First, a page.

As Davis works with his new players, he will be drawing on his Princeton experience.

“I don’t think you can go through Princeton and play at Princeton and not incorporate that style of basketball of offense and defense into the way you teach the game,” said Davis, who was the head coach at the Berkshire School (Mass.) the last two years.

A big part of that approach centers on daily work ethic. “The guys have been in the gym; it is establishing that basketball culture,” said Davis.

“It was such a part of my development as a player, getting in the gym. If you are taking basketball seriously and you are trying to play at the next level, then you are in the gym working out. Most of our guys were in there; training and trying to get ready as best they can for the varsity season. It is really good.”

Last weekend, the Panthers got off to a good start, defeating rival Pennington 65-59 on Friday in the opening round of the Solebury (Pa.) Shootout before falling 67-59 to the George School (Pa.) in the title game a day later.

Davis is looking for senior star guard David “Diggy” Coit to take things to a higher level this winter.

“He is small but he has a lot of game to him,” said Davis. “He is gong to be huge for our team. We are really relying on his leadership this year at guard to be able to put people in position, when to score, when not to score, when to pass, when not to pass and being the pulse of our team.”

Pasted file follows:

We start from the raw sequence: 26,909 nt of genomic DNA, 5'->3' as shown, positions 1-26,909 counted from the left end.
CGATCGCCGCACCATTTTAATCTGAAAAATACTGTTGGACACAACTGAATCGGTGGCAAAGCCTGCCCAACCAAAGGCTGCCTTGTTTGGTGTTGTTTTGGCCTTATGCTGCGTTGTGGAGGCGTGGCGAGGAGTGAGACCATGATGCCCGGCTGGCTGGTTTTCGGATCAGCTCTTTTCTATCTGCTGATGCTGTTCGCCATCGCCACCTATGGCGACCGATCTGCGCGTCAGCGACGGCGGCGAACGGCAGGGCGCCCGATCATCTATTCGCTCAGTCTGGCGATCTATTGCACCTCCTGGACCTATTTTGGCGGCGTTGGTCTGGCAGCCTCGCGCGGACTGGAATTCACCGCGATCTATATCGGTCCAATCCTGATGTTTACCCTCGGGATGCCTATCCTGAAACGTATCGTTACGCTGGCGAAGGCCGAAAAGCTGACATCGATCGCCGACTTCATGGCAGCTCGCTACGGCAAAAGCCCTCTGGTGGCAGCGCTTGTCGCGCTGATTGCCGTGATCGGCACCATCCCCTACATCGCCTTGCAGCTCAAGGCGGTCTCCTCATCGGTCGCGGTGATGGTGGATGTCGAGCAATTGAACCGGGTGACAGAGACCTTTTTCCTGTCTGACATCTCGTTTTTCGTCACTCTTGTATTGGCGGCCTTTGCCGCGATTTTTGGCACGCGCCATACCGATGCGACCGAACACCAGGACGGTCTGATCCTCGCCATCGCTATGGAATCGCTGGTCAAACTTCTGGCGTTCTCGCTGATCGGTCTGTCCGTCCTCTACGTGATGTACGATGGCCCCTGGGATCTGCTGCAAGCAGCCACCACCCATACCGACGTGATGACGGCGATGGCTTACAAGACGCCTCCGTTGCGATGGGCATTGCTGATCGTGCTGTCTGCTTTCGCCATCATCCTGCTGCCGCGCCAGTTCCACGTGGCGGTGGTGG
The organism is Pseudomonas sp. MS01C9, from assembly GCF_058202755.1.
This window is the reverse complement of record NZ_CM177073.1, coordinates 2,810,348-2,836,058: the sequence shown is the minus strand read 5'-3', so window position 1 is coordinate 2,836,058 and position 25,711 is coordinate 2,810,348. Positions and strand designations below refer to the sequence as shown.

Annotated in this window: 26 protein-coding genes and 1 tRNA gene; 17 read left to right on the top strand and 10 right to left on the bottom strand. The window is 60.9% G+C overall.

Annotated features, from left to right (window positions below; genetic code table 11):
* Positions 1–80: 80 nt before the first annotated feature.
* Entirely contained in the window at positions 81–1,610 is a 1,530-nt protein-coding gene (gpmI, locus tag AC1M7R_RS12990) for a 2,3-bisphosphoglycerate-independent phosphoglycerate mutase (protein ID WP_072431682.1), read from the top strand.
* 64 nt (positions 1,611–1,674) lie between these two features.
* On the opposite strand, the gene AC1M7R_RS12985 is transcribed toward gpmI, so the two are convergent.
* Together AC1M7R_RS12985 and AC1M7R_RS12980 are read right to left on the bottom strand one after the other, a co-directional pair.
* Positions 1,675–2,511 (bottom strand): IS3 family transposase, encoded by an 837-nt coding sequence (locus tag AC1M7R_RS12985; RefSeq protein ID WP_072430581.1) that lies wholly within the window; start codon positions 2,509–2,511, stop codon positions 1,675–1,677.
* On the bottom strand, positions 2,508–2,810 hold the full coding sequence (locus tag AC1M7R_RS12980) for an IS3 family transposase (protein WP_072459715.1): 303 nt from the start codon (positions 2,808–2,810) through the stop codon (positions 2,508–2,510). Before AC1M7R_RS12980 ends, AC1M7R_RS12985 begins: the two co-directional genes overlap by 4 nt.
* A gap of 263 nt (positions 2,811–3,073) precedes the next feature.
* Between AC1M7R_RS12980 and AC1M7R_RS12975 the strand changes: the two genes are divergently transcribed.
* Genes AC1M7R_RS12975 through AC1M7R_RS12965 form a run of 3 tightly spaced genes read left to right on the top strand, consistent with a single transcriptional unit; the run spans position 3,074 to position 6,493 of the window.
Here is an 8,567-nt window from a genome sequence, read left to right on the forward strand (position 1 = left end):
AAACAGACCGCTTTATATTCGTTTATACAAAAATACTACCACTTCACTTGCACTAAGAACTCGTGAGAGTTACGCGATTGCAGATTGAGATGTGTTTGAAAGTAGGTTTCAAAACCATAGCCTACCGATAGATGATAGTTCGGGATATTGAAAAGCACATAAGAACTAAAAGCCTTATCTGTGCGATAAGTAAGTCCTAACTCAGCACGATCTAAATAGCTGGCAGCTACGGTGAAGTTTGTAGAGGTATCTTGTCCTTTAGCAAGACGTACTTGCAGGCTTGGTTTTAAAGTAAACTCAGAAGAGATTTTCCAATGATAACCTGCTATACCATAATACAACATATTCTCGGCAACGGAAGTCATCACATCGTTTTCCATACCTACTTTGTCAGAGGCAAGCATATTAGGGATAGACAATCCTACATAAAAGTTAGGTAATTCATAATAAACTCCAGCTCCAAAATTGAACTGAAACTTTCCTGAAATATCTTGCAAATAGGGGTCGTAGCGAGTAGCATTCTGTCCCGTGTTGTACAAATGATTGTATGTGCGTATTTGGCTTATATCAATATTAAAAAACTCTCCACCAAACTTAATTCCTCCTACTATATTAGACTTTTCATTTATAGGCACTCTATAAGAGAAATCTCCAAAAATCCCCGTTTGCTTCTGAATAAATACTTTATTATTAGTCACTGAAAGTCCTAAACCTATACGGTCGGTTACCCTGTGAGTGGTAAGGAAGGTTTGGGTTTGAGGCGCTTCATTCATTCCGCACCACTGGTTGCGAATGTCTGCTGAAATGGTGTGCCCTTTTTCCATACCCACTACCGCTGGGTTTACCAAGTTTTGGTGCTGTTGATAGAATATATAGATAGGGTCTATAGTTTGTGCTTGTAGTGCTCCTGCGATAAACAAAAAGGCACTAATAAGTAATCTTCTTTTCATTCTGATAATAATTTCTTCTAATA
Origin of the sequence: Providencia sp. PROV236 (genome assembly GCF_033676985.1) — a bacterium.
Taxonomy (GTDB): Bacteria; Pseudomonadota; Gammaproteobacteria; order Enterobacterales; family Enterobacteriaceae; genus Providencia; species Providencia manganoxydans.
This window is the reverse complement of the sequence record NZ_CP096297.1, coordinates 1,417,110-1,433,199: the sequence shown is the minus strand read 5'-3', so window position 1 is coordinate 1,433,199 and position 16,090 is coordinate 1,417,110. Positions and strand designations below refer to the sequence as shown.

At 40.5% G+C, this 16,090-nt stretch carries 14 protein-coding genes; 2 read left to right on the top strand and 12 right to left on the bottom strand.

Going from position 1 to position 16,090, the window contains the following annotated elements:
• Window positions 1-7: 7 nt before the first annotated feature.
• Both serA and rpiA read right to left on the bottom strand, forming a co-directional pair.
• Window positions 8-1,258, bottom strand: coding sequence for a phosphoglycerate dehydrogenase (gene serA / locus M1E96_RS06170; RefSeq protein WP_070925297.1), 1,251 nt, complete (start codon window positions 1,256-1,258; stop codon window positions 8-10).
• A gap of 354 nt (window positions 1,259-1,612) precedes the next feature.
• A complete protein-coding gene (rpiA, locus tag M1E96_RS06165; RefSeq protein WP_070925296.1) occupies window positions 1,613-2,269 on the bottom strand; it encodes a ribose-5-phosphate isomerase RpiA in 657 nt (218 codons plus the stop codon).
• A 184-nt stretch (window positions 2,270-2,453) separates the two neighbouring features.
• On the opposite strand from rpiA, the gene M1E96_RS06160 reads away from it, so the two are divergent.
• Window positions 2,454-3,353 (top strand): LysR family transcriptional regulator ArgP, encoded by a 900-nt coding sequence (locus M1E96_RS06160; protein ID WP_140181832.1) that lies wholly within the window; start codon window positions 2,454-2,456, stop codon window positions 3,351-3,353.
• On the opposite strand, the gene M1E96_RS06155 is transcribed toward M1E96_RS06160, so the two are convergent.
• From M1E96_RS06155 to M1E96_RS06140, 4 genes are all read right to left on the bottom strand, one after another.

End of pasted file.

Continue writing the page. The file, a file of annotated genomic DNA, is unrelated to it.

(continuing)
A pair of sophomores, Dameon Samuels and Freddie Young Jr., also bring a lot of game to the table in the backcourt.

“We will be relying on those two as well to be leaders in their own right and step into that role,” said Davis, who will also be using junior Jomar Meekins at guard.

“They are no longer freshmen, they shouldn’t be making the same mistakes that they made last year. I am going to coach them hard because I feel like they are the future of the program.”

Junior Jaylin Champion will be hard to stop in a swing role for the Panthers.

“I have him bouncing back and forth between guard and forward,” added Davis. “As he moves into that next level, Jaylin is going to have to be able to handle the ball or at least prove he can handle it up top. He is so very explosive.”